Eilis Dillon (1920-1994) was a productive Irish author whose primary target audience was the young adult reader. She wrote 38 YA books as well as two plays, an autobiographical history, eight novels, and three mysteries, two featuring retired Professor Daly, formerly of King’s University in Dublin and now of Galway, and Inspector Mike Kenny of the Civic Guards. A prize in her name is given annually as part of the Children’s Books Ireland (CBI) Book of the Year Awards.
Death in the Quadrangle (Faber, 1956) is the second collaboration between Professor Daly and Inspector Kenny. Professor Daly has been invited back to King’s University, where he taught for 30 years, to deliver a series of lectures. He arrives to find the academic and support staff in a permanent furor over the behavior of the college president. During his first meeting with President Bradley, Daly learns that Bradley has been receiving threatening letters and wants Daly to use his established contacts within the college to learn who is sending them. He declines, however, to let Daly see them or to call in the police. He is most anxious that nothing interfere with the very large donation that an Irish-American industrialist plans to give to the university, so negative publicity is verboten and inviting a police investigation is out of the question.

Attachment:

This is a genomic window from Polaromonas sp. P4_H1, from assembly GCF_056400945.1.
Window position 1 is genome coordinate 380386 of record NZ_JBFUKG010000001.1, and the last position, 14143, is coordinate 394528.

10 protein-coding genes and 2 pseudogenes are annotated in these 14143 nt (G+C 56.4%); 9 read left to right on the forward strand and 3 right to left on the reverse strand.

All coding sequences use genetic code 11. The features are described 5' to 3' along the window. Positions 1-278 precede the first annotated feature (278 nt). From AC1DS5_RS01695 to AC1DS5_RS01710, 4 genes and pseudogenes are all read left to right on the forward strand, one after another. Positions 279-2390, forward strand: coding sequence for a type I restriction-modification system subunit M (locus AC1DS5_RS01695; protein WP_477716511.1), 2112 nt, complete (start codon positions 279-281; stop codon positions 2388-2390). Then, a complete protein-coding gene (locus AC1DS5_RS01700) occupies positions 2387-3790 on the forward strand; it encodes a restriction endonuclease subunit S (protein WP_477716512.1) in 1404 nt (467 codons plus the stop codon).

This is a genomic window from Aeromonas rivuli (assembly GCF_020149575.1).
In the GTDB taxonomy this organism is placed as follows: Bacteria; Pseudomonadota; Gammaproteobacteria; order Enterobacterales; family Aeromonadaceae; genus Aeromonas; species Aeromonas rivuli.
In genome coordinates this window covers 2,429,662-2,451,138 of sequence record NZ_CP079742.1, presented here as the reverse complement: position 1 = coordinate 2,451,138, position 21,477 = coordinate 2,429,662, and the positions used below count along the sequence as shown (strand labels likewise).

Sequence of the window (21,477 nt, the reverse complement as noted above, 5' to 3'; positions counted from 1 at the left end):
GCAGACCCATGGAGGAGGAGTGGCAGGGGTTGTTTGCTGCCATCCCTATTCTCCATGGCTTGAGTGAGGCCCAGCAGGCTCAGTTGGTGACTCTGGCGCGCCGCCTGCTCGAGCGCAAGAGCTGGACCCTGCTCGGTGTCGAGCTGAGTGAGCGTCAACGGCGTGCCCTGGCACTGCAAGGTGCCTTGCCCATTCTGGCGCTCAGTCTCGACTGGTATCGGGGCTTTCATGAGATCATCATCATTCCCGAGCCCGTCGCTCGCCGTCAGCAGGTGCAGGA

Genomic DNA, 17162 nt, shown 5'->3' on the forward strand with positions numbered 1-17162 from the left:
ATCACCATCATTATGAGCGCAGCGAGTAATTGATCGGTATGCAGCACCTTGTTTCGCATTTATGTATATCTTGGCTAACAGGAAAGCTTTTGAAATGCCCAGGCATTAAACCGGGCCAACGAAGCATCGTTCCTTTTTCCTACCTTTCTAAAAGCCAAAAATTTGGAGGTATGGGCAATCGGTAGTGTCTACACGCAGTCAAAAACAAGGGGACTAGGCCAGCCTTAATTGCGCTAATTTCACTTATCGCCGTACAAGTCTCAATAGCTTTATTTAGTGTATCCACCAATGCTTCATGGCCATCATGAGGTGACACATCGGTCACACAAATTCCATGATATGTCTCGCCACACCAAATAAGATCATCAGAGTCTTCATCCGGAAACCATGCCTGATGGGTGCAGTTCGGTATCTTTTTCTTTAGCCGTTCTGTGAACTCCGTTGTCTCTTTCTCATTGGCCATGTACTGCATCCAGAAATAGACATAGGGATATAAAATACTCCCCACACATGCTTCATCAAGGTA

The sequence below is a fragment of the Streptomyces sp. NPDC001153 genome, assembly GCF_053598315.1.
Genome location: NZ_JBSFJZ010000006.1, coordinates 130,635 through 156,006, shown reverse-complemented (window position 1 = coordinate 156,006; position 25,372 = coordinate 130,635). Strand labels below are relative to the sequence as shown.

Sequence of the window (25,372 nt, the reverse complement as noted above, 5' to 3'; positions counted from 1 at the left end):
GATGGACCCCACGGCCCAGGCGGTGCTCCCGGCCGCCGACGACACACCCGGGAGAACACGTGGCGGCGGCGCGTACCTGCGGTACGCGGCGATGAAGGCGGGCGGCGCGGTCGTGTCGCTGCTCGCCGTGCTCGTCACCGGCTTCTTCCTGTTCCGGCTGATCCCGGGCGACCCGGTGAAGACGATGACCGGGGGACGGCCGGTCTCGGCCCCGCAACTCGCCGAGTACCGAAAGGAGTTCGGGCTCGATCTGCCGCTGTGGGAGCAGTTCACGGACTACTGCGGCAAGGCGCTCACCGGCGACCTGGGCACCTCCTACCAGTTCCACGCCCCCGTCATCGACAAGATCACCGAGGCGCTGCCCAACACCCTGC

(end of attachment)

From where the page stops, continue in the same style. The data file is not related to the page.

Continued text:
The morning after a miserable dinner party during which most of the senior academics displayed their enmity toward Bradley and paraded their own personal peculiarities, Bradley is found dead in his bed. There is no way the death can be considered natural or accidental, and Inspector Kenny is neck-deep in a murder investigation with any number of potential suspects.
It is really too bad that Ms. Dillon decided to focus her literary talents elsewhere, as her plotting is classic Golden Age in style. Her take-down of academic politics and the eccentricities of individual professors is delivered in savagely witty terms. An entertaining read for lovers of academic mysteries and Golden Age detective stories.
Cover photo is from the Kindle edition.